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Rim2Rim2Rim (Grand Canyon NP)
Date: October 27th, 2007
Group Size: ~15
Stats: 46 miles, 10,000 feet, 22 hours
There is a sign 1.5 miles from the start of the Bright Angel trail warning hikers not to hike to the canyon floor and back in one day. After all, it is 9.6 miles to the Phantom Ranch with 4300 feet of elevation drop along the way. We (this being a bunch of folks from the ODC) decided to heed the warning, and thus we hiked to the other rim instead. And back. All in one day. This made for a leisurely hike with a total distance of 46 miles and 10,000 feet of elevation gain. Piece of cake!
Hiking from one rim of the Grand Canyon to the other and back in one day is one of those things that most people don't do. There are many reasons for this (such as that most people are not insane), but as I am starting to think that I don't fall in the category of "most hikers", I was glad when Kevin organized this trip through the ODC. A friend from work, Mike Gorrilla, also joined me, and we arrived at the Grand Canyon around 7 pm on the Friday night. The smoke from the south California forest fires lingered almost the entire way to the park. We stopped for a dinner in a place called "We cook pizza and pasta", which, surprisingly, was a pizza and a pasta joint. Amy was already waiting at the campground. The campground next to us was being occupied by a south-bound R2R2R hiker, who after arriving at his half way point realized he would not be able to make it back. He thus constructed an emergency shelter from various branches, which he proceeded to burn throughout the night to stay warm.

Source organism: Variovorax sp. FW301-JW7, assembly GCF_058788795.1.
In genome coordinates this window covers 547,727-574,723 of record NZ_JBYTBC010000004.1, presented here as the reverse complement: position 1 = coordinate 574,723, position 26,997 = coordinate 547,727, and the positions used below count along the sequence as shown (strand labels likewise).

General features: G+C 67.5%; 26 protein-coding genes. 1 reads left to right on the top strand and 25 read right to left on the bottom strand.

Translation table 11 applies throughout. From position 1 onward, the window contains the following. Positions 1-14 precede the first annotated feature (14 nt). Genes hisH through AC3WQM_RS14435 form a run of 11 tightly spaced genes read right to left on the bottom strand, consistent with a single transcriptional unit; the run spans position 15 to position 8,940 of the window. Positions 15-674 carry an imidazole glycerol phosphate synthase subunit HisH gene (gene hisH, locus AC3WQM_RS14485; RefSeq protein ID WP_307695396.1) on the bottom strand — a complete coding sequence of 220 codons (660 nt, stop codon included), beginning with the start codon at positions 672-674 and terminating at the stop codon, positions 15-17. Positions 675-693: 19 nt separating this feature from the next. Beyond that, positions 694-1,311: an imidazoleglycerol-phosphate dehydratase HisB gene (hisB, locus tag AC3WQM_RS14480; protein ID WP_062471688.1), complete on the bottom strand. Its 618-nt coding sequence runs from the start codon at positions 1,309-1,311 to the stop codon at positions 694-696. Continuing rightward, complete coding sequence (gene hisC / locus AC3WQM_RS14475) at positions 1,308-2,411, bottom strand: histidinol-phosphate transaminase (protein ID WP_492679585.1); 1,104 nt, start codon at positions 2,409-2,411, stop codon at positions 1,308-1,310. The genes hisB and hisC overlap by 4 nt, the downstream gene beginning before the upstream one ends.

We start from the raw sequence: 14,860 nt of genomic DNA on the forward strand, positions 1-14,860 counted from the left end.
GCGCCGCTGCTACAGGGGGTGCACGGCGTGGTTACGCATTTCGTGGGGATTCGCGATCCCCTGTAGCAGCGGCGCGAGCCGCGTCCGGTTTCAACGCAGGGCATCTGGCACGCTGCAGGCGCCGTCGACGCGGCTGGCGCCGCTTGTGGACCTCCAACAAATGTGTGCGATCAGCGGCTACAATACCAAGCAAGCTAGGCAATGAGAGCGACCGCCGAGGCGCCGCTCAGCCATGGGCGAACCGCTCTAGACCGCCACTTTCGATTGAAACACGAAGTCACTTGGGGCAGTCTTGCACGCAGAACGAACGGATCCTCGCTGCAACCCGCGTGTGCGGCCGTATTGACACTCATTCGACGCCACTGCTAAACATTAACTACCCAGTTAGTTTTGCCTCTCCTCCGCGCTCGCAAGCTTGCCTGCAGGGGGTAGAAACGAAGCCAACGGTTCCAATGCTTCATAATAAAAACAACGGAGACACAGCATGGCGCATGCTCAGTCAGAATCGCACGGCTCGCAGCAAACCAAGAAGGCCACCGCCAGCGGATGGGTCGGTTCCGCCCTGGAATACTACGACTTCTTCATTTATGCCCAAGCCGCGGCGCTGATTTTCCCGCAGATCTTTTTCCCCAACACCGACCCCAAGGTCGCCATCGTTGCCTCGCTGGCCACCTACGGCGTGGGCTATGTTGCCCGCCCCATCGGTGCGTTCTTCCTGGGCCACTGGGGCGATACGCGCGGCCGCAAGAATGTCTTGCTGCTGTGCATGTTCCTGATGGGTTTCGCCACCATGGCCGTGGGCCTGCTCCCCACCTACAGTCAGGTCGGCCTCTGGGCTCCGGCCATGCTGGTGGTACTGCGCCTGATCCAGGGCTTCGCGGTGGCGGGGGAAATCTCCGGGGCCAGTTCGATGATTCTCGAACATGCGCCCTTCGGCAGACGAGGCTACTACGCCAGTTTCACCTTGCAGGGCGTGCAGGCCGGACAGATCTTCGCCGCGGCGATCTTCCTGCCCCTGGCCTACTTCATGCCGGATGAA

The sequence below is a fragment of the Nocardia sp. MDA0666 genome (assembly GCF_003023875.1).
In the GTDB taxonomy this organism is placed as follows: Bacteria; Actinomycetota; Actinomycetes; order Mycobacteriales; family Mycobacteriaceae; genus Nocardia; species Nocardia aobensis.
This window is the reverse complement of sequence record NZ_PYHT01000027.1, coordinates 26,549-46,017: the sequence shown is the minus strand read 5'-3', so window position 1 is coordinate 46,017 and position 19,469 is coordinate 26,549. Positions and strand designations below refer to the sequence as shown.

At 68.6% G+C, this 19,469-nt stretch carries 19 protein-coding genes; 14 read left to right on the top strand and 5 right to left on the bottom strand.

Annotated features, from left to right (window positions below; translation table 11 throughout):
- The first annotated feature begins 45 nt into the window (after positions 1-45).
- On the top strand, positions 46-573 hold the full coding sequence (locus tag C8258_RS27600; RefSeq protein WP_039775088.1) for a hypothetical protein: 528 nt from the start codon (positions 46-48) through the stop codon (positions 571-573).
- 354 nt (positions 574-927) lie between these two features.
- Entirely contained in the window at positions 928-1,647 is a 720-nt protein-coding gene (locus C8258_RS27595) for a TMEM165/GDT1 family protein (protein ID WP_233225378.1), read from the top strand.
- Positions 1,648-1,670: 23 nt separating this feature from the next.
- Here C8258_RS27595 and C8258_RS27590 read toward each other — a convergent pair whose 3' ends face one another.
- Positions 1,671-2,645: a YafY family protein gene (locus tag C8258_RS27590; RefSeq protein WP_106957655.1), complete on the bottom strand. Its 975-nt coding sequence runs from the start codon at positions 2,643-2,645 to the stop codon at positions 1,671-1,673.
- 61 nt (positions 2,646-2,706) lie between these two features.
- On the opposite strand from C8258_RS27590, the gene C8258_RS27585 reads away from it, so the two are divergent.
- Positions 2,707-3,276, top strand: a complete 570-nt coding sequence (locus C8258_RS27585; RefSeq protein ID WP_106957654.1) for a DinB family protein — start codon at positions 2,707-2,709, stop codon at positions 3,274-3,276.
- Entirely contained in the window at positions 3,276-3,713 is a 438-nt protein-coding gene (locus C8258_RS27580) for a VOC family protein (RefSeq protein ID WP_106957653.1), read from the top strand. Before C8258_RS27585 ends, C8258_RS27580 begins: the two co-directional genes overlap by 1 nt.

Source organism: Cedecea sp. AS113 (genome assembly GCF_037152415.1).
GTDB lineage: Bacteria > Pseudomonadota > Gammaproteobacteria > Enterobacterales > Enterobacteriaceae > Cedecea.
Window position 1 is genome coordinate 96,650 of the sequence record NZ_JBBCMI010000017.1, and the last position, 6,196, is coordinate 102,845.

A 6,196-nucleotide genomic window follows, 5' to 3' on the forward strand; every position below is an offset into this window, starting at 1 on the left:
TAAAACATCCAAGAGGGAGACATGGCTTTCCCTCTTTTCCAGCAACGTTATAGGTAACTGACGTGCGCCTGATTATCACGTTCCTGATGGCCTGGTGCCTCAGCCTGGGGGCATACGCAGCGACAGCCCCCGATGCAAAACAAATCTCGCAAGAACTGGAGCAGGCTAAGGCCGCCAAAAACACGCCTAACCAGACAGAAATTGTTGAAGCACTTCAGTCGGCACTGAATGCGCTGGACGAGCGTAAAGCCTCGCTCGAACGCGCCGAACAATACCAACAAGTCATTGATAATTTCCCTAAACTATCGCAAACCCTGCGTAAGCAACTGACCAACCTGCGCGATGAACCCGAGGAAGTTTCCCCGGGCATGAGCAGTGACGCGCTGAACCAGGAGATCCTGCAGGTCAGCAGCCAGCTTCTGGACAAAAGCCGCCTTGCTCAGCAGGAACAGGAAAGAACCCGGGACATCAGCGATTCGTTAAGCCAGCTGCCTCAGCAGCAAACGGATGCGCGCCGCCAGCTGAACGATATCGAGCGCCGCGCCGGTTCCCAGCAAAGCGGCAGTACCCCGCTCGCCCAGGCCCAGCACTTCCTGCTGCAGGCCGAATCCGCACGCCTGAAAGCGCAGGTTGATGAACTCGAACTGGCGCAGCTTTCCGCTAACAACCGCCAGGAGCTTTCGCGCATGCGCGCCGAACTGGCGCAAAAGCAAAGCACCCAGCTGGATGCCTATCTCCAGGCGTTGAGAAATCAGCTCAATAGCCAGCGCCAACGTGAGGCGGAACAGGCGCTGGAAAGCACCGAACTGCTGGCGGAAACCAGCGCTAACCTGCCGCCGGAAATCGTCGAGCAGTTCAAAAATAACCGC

We left the Bright Angel trailhead at 4:45 am. There were about 15 of us total. The trail to the river is quite smooth, and is also very gradual. It was built for mules, after all. Near the start of the trail we encountered a big horn sheep. Drinking water faucets are located every mile and a half for a good portion of the descent to the river, but some of them were already turned off this late in the season. The sun started coming out near the Indian Gardens campground, which is located on a large forested plateau. The morning was in a full swing by the time we reached the river. The cactus and various shrubs became the dominant plants down here.
The start: headlamps, moon light and one big horn sheep
Tom taking pictures as the first sunlight started hitting the canyon walls
Break for snackies. That's Yannick, Tom, Shirley, Kevin, Amy and Mike.
The bridge over the Colorado river
The Phantom Range
I think this shirt is making me look fat... 13.4 miles to the half way point.
After leaving the Phantom Ranch, the trail follows a gentle up slope for 9 miles, until the junction with the Roaring Creek trail. The scenery along this segment was quite pretty. There was plenty of water available, although the creek was inaccessible in many places due to a sharp drop off. I was down to a liter by the time we got to the bridge over the Roaring Creek, and so we pumped water there. Little did we know that there was a drinking water faucet located right across the bridge. Oh well, we carried the filter, so we may as well use it.
At one point the trail turned into a creek and so we took an alternate path through a swamp
Quite a spectacular scenery between the Phantom Ranch and the Cottonwood campground. The second picture is of the Rainbow Falls and the Manu Temple